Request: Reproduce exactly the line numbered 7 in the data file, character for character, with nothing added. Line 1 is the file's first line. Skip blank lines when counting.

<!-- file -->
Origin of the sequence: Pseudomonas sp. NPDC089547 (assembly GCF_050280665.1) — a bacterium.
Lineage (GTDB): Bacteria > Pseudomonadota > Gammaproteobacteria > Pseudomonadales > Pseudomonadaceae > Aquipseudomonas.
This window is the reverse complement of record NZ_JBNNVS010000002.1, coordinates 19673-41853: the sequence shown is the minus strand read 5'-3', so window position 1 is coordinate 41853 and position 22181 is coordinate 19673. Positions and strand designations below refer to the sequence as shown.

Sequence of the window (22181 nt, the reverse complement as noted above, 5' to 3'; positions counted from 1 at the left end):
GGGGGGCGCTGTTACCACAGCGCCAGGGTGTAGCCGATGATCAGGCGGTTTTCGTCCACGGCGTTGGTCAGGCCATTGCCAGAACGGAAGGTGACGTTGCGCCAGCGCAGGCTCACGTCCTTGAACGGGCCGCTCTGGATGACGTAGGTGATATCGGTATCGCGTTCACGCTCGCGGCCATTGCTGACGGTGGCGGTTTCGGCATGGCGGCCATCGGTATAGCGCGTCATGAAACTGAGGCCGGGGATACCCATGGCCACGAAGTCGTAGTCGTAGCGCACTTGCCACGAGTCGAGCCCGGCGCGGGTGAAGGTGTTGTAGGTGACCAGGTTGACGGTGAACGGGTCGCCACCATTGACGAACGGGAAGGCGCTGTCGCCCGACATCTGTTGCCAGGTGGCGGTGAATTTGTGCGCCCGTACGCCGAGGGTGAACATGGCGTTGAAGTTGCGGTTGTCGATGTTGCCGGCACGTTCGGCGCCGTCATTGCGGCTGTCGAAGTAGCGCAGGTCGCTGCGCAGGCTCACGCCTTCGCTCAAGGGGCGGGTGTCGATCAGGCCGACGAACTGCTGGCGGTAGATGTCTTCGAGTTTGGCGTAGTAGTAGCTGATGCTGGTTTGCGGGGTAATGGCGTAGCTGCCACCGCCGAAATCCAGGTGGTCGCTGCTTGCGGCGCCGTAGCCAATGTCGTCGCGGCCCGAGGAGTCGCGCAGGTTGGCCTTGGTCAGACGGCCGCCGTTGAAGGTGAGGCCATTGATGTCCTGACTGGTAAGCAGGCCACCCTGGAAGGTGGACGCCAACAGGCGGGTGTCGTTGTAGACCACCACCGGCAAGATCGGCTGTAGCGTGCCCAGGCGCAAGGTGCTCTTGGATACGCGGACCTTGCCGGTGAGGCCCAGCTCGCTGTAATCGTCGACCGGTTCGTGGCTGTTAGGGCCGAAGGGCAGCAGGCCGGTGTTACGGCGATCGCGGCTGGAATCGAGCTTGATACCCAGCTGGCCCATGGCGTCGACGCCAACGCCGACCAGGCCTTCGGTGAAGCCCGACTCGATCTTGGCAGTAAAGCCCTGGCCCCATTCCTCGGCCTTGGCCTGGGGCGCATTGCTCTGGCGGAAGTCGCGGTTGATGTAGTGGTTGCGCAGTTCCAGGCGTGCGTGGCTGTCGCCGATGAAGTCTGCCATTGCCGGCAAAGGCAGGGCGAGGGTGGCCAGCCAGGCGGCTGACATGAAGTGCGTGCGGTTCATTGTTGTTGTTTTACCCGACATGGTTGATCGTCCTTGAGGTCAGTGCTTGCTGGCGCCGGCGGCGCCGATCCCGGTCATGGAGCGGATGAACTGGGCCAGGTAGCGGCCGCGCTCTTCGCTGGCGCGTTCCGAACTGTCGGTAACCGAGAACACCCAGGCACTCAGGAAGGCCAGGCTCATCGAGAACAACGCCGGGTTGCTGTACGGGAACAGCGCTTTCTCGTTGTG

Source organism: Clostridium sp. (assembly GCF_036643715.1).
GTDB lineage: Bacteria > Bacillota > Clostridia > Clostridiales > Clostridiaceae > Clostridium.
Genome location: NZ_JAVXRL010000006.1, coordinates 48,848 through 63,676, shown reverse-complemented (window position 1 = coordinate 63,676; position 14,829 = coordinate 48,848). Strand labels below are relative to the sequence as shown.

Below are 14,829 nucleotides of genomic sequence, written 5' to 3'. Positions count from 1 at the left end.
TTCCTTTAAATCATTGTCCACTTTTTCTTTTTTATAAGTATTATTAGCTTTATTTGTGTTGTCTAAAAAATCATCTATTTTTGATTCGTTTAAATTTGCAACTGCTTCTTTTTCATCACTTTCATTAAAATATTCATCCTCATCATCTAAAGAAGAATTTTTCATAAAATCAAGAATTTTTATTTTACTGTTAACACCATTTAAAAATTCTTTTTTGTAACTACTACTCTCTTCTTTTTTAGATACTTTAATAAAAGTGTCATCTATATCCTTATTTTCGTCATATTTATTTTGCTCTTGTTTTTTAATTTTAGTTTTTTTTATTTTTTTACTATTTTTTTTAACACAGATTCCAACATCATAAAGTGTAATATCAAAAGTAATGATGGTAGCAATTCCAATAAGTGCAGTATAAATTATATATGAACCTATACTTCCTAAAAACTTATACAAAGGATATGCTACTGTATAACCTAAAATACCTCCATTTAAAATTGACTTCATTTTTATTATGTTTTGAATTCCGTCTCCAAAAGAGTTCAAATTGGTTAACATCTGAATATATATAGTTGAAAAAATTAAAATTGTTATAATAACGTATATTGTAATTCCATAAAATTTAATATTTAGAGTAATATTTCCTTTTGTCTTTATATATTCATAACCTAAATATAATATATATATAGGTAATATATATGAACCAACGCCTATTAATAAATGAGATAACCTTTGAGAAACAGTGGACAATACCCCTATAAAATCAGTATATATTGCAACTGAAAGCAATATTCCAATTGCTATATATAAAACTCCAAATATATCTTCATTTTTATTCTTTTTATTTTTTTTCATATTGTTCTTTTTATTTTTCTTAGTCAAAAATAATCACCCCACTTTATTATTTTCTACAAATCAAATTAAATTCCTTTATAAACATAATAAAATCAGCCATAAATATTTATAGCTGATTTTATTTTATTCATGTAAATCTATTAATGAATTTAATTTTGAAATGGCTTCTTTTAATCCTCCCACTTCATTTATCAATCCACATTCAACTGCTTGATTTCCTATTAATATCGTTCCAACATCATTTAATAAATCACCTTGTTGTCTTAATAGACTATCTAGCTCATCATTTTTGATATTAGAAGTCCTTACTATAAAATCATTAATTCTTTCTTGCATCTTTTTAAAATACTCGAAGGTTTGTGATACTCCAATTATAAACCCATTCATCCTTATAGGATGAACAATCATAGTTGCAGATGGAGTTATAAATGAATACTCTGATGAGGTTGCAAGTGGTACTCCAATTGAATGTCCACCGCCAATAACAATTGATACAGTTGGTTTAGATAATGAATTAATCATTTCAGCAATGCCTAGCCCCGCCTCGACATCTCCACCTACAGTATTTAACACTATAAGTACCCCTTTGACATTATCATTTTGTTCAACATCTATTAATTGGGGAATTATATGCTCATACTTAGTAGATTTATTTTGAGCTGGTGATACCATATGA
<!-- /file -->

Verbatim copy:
GTDB lineage: Bacteria > Bacillota > Clostridia > Clostridiales > Clostridiaceae > Clostridium.